Aside from being accepted in to the National Freshwater Fishing of Fame, I am also honored to become a full-fledged member of the Know-It-All Society.
That award (without plaque or certificate) was bestowed upon me by an exceptional man-about-town, the ultimate "Master of Nuts and Bolts." It is merely a vocal anointing, and often given to those of us Mensa-wannabees who display a touch of arrogance and ego.
In reality, though, I'm not good at backing up my truck or sliding my fishing boat into my garage without slicing off part of the garage door.
Now that all the important stuff is out of the way, I would like to offer my 50-cents worth of opinion about the language choices use by some anglers, especially the ones with the cable television shows. Because I signed up for the super-duper viewing package, I am able to watch the nightly news from Transylvania and experience the Bulgarian poultry report as well.
Along with all that worldly, educational programming, I discovered fishing and hunting channels mixed in. And because some guests/hosts on these shows speak in regional jargon, I opted for the closed-captioning feature so I could extrapolate what these folks are actually saying.
Now I'm wondering if some of my astute readers have fallen into the trap of assigning feelings and attitudes to fish and animals.
Allow me to explain.
The television mavens (not all of them) have a habit of tagging emotions to fish as the anglers plumb the depths of a lake or river. You and I can often hear some of them say, "I can't get a biggin to hit this lure because they probably ain't hungry."
Of course it makes sense to us common folks that a fish's strike instincts aren't active at that particular moment. But these guys often describe a hard strike with enthusiastic whoops and hollering. The words tumbling out with something like this:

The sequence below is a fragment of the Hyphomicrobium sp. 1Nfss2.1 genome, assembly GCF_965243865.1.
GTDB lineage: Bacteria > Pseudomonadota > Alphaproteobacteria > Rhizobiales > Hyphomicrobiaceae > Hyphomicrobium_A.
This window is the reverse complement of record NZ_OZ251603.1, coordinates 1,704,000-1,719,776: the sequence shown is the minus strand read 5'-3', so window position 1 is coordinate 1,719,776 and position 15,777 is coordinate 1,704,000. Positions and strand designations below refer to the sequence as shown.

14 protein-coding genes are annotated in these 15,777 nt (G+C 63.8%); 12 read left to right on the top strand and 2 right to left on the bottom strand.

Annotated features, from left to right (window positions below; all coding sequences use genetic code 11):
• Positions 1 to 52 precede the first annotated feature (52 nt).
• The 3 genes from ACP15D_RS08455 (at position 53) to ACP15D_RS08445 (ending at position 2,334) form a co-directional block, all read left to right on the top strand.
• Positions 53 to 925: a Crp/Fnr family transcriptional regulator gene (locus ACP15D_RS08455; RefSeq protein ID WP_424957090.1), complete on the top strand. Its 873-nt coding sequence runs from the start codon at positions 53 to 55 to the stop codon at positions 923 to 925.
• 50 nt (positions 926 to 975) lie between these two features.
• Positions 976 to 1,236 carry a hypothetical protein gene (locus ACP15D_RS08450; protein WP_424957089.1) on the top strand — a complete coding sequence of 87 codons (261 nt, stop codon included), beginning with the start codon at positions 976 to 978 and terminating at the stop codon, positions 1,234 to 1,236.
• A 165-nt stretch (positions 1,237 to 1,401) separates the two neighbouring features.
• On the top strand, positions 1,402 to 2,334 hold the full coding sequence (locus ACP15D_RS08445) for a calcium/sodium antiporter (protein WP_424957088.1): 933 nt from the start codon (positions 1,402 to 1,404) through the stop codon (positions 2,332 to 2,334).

"This hawg is really angry."
How does he know?
I've questioned a few biologists, but most were not willing to stick out their fins to risk condemnation or scorn with information or opinion on the emotion question.
One biologist and acquaintance went out on a limb and told me that he believes fish are always hungry for something to eat.
I fished with one egomaniac a few years ago who happened to have an IQ score that, according to him, "raced off the charts."
After a half-day of searching a lake for largemouth bass he declared, "the big boys didn't like the colors of his lures."
So why didn't he change after I'd caught my fifth fish?
I wondered how he came to that mind-boggling conclusion, so I asked him this question: Could it be you weren't in the spots where the fish hang out?
He was dumbfounded that I would ask such a stupid question.
"They liked this color yesterday and really went for it," he explained. "They love this very same color all the time."
Love is a very strong emotion and feeling, so as not to get this guy completely crazed, I asked him if he'd asked some of the lake's bass just what they loved, and how often.
Common sense tells me that fish will sometimes react to a lure's color, shape, size and where it sits or suspends in a body of water. "Loving" is left for the annual spawning.
We have allowed our emotions to be transferred to fish -- in the same way many of us do the same with our dogs.
One chap told me, "Osgood, my black Lab, loves his bankie and pillow."
I suggested that perhaps this guy also liked his own blanket and pillow and just wanted Osgood to have a taste of the good life as the dog started chewing it to pieces.
•Contact Mike Jackson at firstname.lastname@example.org, and catch his radio show 6-7 a.m. Sundays on WSBC 1240-AM and live-streamed at www.mikejacksonoutdoors.com.